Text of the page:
Cypriot regulator fines stockbroker Atlantic Securities for supervision lapses

The Cyprus Securities and Exchange Commission (CySEC) announced that it has fined stocks broker Atlantic Securities Ltd €3,000 due to shortcomings in the company’s internal controls.

Established in Limassol in 2001, Atlantic Securities is a member of the Cyprus stock Exchange since 2001 and member of Athens Exchanges since 2006.

Accurate details of the settlement have not yet been made public, but the violations were related to the general principals of the article 16(2) of Regulation (EU) 596/2014 on market abuse. The enforcement action was a result of the compliance onsite investigation started by the regulator, which found that the broker did not establish or maintain effective arrangements for detecting suspicious orders and transactions.

Additionally, Atlantic Securities’ systems didn’t take into account the non-exhaustive list of market manipulation indicators contained in the Cypriot law.

In deciding the disciplinary action, the authority considered it needed to send a clear deterrent message about the CIF’s lapses and highlight weaknesses in supervision systems covering the staff’s handling of trading accounts.

After several months of pause, the Cypriot regulator is once again flexing its muscles and actively finding compliance irregularities. Earlier in September, the Cyprus watchdog had taken away the license of London Capital Group (Cyprus) as the company materially contravened its licensing conditions. The CySEC confirmed it will maintain supervision over the Cypriot arm of London Capital Group ‎‎(LCG) until it has taken care of its responsibilities under the expired license.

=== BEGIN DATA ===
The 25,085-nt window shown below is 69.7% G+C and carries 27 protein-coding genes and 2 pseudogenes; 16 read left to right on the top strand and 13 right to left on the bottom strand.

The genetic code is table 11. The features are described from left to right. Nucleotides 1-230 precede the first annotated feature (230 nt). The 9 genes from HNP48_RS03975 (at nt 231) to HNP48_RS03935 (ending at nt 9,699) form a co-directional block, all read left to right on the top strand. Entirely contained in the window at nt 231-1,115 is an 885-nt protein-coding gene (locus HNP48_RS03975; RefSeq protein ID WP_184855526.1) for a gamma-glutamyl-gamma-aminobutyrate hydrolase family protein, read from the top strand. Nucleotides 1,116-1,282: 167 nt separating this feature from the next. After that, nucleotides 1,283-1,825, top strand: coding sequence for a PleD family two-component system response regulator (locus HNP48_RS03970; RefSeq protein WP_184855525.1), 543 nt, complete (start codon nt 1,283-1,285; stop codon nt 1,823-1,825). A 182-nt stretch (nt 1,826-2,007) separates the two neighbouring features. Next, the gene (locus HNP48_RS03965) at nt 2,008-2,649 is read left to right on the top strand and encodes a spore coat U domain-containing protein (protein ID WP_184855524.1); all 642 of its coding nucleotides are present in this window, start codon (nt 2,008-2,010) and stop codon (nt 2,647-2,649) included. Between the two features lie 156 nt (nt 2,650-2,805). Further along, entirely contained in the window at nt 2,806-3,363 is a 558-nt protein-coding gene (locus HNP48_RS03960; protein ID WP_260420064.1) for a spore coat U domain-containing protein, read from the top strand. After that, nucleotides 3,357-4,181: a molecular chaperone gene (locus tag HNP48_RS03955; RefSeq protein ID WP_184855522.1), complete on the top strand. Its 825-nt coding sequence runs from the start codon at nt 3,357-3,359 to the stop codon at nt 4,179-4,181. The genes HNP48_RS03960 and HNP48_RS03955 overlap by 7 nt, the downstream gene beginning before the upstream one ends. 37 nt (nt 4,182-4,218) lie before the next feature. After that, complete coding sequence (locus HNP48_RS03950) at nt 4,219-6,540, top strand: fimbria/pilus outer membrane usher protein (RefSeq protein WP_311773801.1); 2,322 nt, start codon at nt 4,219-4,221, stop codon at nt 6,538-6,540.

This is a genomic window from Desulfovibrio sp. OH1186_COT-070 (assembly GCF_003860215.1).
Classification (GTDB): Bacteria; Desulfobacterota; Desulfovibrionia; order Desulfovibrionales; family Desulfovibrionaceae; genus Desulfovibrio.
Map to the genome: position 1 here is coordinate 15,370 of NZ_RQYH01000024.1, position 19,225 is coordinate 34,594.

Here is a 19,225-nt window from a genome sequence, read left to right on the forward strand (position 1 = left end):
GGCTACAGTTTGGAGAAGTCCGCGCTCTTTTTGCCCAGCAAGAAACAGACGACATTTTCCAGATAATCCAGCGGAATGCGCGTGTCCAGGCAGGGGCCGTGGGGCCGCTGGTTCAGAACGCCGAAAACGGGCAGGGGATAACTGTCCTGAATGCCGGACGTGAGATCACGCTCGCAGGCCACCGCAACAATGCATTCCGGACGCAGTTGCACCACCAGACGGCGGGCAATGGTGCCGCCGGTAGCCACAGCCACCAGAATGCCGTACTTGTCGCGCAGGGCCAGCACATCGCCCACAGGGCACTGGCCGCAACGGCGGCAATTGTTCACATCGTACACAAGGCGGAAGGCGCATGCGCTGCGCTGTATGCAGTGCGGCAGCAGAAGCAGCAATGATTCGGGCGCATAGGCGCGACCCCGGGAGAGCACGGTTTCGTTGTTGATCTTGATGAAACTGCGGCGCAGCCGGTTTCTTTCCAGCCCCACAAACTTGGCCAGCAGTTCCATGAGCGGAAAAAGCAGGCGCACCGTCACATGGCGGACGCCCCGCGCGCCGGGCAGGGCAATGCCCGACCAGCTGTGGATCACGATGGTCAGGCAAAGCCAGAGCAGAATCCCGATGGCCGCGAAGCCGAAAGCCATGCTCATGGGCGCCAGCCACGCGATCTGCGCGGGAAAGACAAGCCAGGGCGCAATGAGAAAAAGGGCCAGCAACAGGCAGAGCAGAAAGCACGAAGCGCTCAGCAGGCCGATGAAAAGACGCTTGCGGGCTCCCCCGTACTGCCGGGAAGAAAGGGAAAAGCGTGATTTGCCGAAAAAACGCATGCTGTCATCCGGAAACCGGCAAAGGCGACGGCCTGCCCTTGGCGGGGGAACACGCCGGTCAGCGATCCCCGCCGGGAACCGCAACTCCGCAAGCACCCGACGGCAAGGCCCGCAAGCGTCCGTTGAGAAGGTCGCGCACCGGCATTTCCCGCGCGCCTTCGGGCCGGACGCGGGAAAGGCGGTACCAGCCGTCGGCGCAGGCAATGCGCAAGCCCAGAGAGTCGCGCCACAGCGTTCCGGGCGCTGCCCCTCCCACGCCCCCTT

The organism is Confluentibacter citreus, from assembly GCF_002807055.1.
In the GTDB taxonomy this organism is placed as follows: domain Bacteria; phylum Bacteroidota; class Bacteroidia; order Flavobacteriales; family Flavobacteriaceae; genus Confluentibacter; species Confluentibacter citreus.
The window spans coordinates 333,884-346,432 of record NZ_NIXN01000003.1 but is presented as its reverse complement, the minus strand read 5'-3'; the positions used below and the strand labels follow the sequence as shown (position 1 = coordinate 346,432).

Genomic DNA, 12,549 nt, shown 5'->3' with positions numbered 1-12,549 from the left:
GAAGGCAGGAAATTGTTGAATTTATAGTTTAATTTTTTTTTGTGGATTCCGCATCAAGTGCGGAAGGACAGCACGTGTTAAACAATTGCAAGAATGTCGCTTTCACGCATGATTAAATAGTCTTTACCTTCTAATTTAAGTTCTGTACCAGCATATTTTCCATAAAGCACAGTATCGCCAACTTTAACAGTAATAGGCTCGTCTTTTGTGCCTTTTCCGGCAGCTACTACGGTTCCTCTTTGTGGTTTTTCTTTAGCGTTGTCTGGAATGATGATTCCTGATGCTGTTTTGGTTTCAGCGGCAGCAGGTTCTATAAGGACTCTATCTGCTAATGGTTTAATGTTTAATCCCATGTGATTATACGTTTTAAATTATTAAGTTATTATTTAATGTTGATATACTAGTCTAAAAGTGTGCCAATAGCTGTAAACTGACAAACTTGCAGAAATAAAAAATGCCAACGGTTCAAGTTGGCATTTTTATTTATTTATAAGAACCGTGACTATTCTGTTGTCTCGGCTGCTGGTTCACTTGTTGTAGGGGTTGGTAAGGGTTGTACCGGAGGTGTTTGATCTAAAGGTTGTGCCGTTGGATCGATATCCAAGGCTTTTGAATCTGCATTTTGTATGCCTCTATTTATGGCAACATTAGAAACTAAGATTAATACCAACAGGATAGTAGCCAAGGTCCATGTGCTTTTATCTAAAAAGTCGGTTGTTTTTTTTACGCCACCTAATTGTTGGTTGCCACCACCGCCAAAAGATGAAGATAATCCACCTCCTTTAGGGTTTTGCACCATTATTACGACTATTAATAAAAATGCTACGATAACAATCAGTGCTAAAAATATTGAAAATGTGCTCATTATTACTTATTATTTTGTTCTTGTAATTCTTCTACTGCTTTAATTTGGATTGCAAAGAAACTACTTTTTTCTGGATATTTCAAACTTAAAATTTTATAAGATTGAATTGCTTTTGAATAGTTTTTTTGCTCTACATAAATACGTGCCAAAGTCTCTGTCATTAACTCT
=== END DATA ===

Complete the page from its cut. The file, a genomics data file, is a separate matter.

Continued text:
LCG’s CIF approval was revoked because the company hadn’t appointed at least “two persons who meet the requirements” to operate its brokerage business in Cyprus. Based on the information at the disposal of the CySEC and in order to protect the interests of the investors from being further compromised, the license of LCG Cyprus has been wholly withdrawn.

Following such settlements, CySEC often orders the company to take corrective measures within a set framework. However, the regulator confirmed that Atlantic Securities already paid the settlement fees and since such agreements are usually announced within six months of an inspection, the majority of issues should have already been resolved. Furthermore, it noted that all amounts payable from settlement agreements are considered revenue of the Treasury Department and do not go to CySEC’s pocket.